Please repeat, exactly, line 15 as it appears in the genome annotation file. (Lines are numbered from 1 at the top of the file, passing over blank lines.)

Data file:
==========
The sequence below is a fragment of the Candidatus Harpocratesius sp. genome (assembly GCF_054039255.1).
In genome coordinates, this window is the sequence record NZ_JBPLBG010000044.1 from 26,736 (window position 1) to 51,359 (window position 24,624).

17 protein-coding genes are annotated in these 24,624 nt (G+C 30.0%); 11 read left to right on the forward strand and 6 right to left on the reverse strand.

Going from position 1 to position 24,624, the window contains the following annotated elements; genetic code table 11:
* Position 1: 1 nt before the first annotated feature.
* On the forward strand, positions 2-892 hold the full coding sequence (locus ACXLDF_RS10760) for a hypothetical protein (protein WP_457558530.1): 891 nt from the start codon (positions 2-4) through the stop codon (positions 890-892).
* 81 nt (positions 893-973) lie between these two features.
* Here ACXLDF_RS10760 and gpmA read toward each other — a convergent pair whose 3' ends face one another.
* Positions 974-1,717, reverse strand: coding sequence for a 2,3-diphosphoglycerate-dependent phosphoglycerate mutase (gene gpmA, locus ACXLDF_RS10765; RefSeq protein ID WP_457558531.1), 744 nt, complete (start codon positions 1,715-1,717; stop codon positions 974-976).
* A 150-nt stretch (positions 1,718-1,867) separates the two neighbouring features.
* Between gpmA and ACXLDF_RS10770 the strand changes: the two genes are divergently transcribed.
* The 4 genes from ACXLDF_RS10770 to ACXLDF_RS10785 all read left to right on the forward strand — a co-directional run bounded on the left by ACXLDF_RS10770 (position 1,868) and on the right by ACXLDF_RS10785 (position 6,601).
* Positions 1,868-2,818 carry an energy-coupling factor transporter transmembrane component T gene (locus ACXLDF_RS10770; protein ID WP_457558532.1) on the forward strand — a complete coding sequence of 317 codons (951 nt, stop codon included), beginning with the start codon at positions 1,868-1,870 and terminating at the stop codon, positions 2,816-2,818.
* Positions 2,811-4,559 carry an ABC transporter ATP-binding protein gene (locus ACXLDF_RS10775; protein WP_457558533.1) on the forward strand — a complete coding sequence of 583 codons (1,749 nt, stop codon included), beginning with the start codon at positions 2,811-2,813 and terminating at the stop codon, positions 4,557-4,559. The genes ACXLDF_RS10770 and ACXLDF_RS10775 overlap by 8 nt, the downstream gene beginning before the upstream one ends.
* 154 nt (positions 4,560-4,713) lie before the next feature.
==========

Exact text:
* 154 nt (positions 4,560-4,713) lie before the next feature.